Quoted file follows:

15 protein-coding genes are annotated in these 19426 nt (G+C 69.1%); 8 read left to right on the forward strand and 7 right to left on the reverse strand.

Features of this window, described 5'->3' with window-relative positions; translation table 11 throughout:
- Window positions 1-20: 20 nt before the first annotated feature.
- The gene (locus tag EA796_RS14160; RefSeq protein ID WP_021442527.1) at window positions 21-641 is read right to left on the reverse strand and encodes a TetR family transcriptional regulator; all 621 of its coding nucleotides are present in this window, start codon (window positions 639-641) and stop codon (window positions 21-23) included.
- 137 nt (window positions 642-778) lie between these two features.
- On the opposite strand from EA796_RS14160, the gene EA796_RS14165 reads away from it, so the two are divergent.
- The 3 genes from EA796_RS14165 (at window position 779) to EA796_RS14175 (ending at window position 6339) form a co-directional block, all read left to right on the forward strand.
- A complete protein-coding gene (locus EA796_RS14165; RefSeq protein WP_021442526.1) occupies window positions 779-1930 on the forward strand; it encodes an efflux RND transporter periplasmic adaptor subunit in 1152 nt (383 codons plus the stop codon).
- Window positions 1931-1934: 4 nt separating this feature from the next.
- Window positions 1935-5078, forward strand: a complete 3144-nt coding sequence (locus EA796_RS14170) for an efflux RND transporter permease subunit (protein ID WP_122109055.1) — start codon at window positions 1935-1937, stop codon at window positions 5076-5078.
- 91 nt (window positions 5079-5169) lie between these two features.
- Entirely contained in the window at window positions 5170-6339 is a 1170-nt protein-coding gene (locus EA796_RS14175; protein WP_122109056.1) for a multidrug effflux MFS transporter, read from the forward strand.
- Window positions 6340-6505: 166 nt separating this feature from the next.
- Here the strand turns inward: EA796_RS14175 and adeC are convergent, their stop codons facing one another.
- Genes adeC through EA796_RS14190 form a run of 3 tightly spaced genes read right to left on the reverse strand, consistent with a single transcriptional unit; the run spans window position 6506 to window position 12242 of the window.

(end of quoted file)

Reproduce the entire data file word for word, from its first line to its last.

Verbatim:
15 protein-coding genes are annotated in these 19426 nt (G+C 69.1%); 8 read left to right on the forward strand and 7 right to left on the reverse strand.

Features of this window, described 5'->3' with window-relative positions; translation table 11 throughout:
- Window positions 1-20: 20 nt before the first annotated feature.
- The gene (locus tag EA796_RS14160; RefSeq protein ID WP_021442527.1) at window positions 21-641 is read right to left on the reverse strand and encodes a TetR family transcriptional regulator; all 621 of its coding nucleotides are present in this window, start codon (window positions 639-641) and stop codon (window positions 21-23) included.
- 137 nt (window positions 642-778) lie between these two features.
- On the opposite strand from EA796_RS14160, the gene EA796_RS14165 reads away from it, so the two are divergent.
- The 3 genes from EA796_RS14165 (at window position 779) to EA796_RS14175 (ending at window position 6339) form a co-directional block, all read left to right on the forward strand.
- A complete protein-coding gene (locus EA796_RS14165; RefSeq protein WP_021442526.1) occupies window positions 779-1930 on the forward strand; it encodes an efflux RND transporter periplasmic adaptor subunit in 1152 nt (383 codons plus the stop codon).
- Window positions 1931-1934: 4 nt separating this feature from the next.
- Window positions 1935-5078, forward strand: a complete 3144-nt coding sequence (locus EA796_RS14170) for an efflux RND transporter permease subunit (protein ID WP_122109055.1) — start codon at window positions 1935-1937, stop codon at window positions 5076-5078.
- 91 nt (window positions 5079-5169) lie between these two features.
- Entirely contained in the window at window positions 5170-6339 is a 1170-nt protein-coding gene (locus EA796_RS14175; protein WP_122109056.1) for a multidrug effflux MFS transporter, read from the forward strand.
- Window positions 6340-6505: 166 nt separating this feature from the next.
- Here the strand turns inward: EA796_RS14175 and adeC are convergent, their stop codons facing one another.
- Genes adeC through EA796_RS14190 form a run of 3 tightly spaced genes read right to left on the reverse strand, consistent with a single transcriptional unit; the run spans window position 6506 to window position 12242 of the window.